4. India’s Healthcare Industry: An Overview of the Value Chain
  5. Section II. Providers: Delivery of Healthcare Services
  6. The Medical Profession in India
  7. India’s Hospital Sector: The Journey from Public to Private Healthcare Delivery
  8. Medical Tourism: Opportunities and Challenges
  9. The Aravind Eyecare System
  10. The Real Deal at L.V. Prasad Eye Institute: Excellence and Equity in Healthcare
  11. Vaatsakya Healthcare: Promoting Healthcare in Rural and Semi-Urban India
  12. Section III. Payers: Financing of Healthcare Services
  13. The Health Insurance Sector in India: History and Opportunities
  14. Providing Care to the Bottom of the Pyramid
  15. Opportunities in Healthcare Private Equity in India
  16. Section IV. Producers: Manufacturers of Healthcare Technology
  17. The Indian Pharmaceutical Sector: The Journey from Process Innovation to Product Innovation
  18. India’s Biotechnology Sector
  19. The Medical Device Sector in India
  20. Balancing Access and Innovation in Developing Countries

These are among the salient points made by the editor Lawton Robert Burns on India’s healthcare industry, and in order to provide the best representation of his conclusions, we quote him

  • The Iron Triangle of Healthcare (Balancing Act Among Intermediate Outcomes) consisting of Cost Containment, High Quality Care, and Patient Access – is the ideal or desired situation, but India, just like the United States, faces challenges in achieving all these three outcomes
  • Cost – Nearly 70 percent of all healthcare is financed out of pocket by consumers, and there is little health insurance, little regulation and accountability of providers, and a predominance of fee-for-service payment, all of which are associated with high costs There is also questionable efficiency of the roughly 30 percent of the healthcare system financed by government sources, and great distrust of the public sector overall
  • Quality – There is little regulation of providers, treatments, and medical products (often from spurious sources), considerable variation in the education and training of providers, and little enforcement of laws and regulations at the state level
  • Access – A substantial majority of the population dwells outside of the cities where most healthcare facilities exist. Access is also particularly problematic for the poor, low-income population, women, and marginalized groups.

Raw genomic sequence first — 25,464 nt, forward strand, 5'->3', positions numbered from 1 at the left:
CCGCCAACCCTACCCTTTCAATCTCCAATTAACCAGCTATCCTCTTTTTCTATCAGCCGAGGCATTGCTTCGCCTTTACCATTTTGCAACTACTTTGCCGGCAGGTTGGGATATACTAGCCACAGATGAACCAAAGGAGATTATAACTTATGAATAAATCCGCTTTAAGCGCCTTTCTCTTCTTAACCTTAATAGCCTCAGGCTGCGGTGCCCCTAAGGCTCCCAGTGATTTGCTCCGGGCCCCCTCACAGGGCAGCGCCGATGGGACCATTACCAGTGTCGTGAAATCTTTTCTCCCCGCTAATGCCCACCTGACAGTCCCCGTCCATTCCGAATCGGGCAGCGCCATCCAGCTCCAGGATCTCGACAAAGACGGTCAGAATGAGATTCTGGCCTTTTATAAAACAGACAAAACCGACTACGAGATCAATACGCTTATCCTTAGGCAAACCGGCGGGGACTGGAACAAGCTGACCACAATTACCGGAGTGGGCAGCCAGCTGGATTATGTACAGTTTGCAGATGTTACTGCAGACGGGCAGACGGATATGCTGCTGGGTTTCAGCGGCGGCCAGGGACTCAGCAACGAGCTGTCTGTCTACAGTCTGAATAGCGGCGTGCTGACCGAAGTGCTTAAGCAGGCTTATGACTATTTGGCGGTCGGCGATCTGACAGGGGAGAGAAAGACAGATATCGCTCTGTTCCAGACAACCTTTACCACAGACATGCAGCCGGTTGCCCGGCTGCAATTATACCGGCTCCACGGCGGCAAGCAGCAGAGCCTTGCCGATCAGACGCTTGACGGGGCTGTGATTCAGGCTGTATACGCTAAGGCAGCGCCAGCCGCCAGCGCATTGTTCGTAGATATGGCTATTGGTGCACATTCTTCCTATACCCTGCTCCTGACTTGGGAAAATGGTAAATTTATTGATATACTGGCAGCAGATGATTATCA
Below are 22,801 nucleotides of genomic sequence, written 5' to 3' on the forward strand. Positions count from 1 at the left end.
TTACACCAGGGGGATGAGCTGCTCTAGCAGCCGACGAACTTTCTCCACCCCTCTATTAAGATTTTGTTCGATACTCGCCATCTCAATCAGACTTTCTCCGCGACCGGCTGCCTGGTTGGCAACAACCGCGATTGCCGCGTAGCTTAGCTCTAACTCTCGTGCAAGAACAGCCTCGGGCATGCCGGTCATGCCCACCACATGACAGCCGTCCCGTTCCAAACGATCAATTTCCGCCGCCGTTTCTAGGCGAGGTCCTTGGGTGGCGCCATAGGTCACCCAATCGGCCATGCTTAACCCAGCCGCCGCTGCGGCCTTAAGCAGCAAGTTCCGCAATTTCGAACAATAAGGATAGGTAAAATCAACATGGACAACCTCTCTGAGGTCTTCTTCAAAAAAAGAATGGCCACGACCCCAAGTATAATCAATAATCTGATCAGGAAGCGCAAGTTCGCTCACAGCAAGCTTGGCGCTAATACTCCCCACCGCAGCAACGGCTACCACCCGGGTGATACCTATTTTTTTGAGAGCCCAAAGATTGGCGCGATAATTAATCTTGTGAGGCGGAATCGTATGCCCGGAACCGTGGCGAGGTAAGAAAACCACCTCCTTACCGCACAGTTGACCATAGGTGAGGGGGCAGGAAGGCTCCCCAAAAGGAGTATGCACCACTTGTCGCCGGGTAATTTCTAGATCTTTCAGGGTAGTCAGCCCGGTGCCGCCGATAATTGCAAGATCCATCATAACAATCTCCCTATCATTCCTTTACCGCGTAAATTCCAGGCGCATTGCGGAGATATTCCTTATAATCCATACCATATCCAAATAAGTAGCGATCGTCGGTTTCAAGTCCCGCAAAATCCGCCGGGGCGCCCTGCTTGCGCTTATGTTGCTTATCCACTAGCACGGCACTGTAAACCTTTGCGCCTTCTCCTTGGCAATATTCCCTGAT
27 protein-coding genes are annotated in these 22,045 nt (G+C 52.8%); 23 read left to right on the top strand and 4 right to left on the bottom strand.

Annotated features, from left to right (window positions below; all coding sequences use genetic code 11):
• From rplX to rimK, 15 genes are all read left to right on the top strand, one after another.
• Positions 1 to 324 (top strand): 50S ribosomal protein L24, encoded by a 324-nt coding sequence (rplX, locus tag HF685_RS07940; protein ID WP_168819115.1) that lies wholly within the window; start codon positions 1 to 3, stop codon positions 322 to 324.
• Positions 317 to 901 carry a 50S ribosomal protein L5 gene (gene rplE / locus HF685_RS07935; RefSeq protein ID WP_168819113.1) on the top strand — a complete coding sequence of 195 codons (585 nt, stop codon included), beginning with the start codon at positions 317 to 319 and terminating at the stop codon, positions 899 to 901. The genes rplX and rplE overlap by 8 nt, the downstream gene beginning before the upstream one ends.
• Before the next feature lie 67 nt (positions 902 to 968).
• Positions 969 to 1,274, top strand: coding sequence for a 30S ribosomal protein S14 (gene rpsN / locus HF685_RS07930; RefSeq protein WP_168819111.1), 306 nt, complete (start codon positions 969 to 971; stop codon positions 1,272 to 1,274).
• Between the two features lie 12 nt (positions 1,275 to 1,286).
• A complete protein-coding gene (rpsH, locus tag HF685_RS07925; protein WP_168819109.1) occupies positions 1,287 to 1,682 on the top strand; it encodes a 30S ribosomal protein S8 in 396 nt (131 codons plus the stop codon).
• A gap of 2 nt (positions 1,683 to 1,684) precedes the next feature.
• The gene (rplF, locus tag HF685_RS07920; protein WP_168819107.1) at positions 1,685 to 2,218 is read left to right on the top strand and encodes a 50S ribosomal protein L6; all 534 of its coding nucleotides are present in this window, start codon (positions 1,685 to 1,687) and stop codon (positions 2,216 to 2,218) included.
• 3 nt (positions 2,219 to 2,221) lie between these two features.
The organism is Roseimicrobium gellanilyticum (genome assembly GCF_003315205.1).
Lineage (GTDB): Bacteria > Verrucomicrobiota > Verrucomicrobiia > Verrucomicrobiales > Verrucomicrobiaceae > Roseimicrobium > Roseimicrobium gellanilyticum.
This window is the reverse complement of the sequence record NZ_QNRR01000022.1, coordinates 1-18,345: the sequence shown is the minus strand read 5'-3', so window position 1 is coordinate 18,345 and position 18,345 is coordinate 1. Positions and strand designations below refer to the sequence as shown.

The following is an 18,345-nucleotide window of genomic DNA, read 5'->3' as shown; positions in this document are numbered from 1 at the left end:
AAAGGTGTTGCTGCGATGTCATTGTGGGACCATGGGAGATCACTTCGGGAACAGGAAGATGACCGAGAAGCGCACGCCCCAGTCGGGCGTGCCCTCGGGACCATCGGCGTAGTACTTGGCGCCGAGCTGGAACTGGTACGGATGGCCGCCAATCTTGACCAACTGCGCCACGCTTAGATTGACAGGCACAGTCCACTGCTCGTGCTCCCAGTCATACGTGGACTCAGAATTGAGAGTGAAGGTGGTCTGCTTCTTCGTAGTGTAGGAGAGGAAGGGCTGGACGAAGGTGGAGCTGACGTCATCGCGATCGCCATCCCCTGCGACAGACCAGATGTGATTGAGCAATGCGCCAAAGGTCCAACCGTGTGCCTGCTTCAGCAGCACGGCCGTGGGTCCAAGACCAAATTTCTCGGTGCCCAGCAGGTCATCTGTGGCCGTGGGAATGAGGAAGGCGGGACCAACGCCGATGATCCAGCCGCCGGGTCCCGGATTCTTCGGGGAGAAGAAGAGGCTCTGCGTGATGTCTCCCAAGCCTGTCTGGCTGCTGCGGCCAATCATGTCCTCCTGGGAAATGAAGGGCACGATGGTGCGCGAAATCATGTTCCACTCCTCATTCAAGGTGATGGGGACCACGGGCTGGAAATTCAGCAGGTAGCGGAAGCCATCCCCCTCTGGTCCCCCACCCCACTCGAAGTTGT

It is a formidable situation in India to achieve all of the three elements of the desired outcome, so most economists in India believe that trade-offs must be made. Marketers of healthcare services and products contend that they must excel in one dimension – product cost, quality, or service.

This book provides a lot of quality information, analysis, and insight about the healthcare industry in India. This would otherwise have not been able to be accessed thoroughly,or presented impartially as an outsider looking in,if someone else other than the editor, who has had decades of experience as a healthcare administrator, would have undertaken this massive project.

Little is known about the healthcare industry in India, and this book marks an excellent beginning. There is much that is good about India’s healthcare system – such as providing relatively low-cost surgeries to people in the United States where costs are prohibitive – but there is much also that needs to improve in India, such as providing wide access to the hundreds of millions of poor people in India’s villages.



Lawton Robert Burns is James Joo-Jin Kim Professor and Chair of the Health Care Management Department at the Wharton School, University of Pennsylvania. He is Director of the Wharton Center for Health Management and Economics and a Co-Director of the Roy and Diana Vagelos Program in Life Sciences and Management at the University of Pennsylvania.